Faster and better broadband service means more jobs and lower unemployment. Rural communities benefit more from gaining access to high quality broadband service than urban and suburban areas. That’s the conclusion of a study by three researchers, Bento Lobo and Rafayet Alam at the University of Tennessee at Chattanooga’s finance and economics department, and Brian Whitacre – at Oklahoma State University’s agricultural economics department.
They compared high speed broadband availability – defined as 100 Mbps download speed or better – to unemployment statistics in Tennessee between 2011 and 2015. They also factored out a potential source of bias: the tendency of Internet service providers to upgrade infrastructure and service in richer communities while redlining poorer ones.
Their results are dramatic…
High broadband speed matters and results in approximately 0.26 percentage points lower unemployment in counties with high speed compared to counties with low speed broadband…Additionally, early adoption of high speed broadband could reduce unemployment rates by an average of 0.16 percentage points per year. The results also show that compared to urban areas, the benefits of better quality broadband are disproportionately greater in rural areas.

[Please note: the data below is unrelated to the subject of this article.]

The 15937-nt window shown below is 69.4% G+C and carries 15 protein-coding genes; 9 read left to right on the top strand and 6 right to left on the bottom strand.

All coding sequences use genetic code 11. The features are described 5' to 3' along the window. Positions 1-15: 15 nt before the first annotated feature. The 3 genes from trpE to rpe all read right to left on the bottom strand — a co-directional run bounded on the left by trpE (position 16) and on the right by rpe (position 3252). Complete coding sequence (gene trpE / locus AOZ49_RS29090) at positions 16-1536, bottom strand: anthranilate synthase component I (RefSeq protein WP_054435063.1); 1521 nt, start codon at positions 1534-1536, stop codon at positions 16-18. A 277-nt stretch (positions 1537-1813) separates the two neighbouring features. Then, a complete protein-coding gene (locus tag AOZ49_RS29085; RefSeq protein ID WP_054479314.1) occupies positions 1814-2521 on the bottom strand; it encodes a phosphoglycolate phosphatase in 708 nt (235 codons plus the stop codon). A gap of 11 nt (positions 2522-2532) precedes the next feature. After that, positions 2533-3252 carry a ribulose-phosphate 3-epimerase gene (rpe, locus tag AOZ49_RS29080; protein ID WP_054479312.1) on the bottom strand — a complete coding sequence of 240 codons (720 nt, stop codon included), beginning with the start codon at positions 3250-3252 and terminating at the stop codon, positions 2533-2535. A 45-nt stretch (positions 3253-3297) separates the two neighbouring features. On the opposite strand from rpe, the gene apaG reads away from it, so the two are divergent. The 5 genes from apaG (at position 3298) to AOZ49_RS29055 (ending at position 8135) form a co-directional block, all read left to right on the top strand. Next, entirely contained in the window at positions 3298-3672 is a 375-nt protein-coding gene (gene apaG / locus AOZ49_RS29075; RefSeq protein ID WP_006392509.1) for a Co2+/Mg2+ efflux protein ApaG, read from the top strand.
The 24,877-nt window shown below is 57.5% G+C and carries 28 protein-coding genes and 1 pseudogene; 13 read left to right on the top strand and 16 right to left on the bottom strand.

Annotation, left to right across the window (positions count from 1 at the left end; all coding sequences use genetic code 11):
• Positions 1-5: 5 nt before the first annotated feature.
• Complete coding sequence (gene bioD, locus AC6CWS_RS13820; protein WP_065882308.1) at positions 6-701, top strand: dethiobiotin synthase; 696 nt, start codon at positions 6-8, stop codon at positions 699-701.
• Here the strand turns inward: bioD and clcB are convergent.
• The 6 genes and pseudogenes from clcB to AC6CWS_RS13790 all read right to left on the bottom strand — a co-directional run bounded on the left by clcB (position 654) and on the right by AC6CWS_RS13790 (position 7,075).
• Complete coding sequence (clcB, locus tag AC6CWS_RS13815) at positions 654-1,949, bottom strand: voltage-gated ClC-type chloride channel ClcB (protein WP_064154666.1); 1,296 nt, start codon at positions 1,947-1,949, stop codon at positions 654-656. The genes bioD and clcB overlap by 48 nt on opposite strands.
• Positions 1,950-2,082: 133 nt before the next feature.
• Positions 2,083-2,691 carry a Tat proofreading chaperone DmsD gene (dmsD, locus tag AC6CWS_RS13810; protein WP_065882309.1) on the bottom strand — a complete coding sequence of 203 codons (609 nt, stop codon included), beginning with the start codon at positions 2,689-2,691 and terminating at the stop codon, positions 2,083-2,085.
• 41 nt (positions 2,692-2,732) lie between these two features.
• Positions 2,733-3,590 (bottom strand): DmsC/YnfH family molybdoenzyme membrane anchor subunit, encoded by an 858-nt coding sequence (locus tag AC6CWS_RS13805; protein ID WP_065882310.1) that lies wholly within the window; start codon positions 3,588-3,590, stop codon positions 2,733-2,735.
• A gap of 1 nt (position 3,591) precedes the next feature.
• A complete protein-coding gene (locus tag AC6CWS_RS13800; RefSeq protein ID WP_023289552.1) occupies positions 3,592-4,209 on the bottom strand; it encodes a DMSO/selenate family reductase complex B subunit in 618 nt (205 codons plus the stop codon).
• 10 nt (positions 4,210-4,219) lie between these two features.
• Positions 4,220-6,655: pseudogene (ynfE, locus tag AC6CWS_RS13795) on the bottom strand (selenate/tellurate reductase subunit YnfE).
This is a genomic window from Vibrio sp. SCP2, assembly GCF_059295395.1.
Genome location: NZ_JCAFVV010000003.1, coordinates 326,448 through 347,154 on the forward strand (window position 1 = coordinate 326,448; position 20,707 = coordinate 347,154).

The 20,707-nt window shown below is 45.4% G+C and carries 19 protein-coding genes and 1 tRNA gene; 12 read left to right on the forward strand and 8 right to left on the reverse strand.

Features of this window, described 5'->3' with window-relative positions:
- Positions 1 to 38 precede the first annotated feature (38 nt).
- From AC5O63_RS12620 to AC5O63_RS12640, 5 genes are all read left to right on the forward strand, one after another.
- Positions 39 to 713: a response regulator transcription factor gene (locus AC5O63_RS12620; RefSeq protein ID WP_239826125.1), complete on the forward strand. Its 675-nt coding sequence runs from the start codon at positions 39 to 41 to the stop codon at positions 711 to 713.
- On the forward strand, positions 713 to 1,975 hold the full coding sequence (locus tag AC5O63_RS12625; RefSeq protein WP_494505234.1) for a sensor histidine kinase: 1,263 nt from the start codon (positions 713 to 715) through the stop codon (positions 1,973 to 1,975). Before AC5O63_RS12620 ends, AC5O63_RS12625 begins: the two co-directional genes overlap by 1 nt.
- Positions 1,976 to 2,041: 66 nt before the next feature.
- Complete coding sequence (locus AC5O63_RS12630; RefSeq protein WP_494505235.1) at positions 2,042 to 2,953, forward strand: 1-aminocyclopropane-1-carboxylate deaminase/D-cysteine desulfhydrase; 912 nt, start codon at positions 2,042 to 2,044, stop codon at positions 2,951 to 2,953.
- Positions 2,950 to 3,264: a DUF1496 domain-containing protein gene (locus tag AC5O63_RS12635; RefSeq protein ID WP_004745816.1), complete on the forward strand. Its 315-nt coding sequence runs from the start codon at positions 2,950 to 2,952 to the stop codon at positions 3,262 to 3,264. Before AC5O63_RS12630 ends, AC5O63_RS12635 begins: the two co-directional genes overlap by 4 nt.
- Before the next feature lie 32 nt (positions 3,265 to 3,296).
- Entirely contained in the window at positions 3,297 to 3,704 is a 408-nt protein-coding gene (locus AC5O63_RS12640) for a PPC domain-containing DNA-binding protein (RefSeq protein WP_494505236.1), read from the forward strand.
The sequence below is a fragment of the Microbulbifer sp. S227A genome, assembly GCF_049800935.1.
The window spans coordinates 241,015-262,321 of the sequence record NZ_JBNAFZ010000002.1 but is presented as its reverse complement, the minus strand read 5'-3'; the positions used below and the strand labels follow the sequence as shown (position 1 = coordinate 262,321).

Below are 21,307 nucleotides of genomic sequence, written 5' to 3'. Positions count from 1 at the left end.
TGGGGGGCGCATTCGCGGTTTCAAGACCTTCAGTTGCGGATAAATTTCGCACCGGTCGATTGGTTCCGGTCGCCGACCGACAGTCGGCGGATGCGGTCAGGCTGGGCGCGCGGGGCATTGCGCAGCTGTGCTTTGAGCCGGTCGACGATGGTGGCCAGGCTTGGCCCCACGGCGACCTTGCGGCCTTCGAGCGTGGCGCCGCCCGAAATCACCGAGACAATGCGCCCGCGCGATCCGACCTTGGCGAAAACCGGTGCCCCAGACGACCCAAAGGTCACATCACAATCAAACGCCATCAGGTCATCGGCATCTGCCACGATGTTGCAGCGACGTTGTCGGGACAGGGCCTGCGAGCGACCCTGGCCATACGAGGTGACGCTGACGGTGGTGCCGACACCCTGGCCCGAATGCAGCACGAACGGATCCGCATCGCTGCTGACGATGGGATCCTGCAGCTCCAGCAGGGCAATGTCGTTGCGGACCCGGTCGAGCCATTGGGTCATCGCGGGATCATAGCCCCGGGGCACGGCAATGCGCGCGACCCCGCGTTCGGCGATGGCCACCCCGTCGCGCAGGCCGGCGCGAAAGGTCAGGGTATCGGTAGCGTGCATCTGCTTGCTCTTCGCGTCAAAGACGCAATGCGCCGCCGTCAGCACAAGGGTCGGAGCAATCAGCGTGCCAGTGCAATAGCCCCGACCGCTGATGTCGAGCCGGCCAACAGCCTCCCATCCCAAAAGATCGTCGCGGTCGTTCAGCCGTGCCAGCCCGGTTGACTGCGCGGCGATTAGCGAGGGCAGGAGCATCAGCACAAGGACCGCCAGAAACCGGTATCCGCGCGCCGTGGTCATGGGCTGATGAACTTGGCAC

From a policy standpoint, our research shows that investments in faster broadband can have significant employment effects, especially in rural areas…While it may make little difference to move from 10 Mbps to 25 Mbps, it could (and our results suggest that it does) make a significant difference to move to 100 Mbps or higher speeds…Our results consistently show that access to faster speed results in a decrease of 0.2 – 0.3 percentage points in unemployment, which can be in the 100s of jobs for some counties.
It’s a landmark study, and deserves to be read in its entirely, not least for the thorough review of past research into the economic benefits of better broadband service. The results also track with research conducted last year by the Monterey Bay Economic Partnership and the Central Coast Broadband Consortium, which found that broadband service at 100 Mbps download and 20 Mbps upload speeds is the minimum necessary for full participation in today’s digital economy.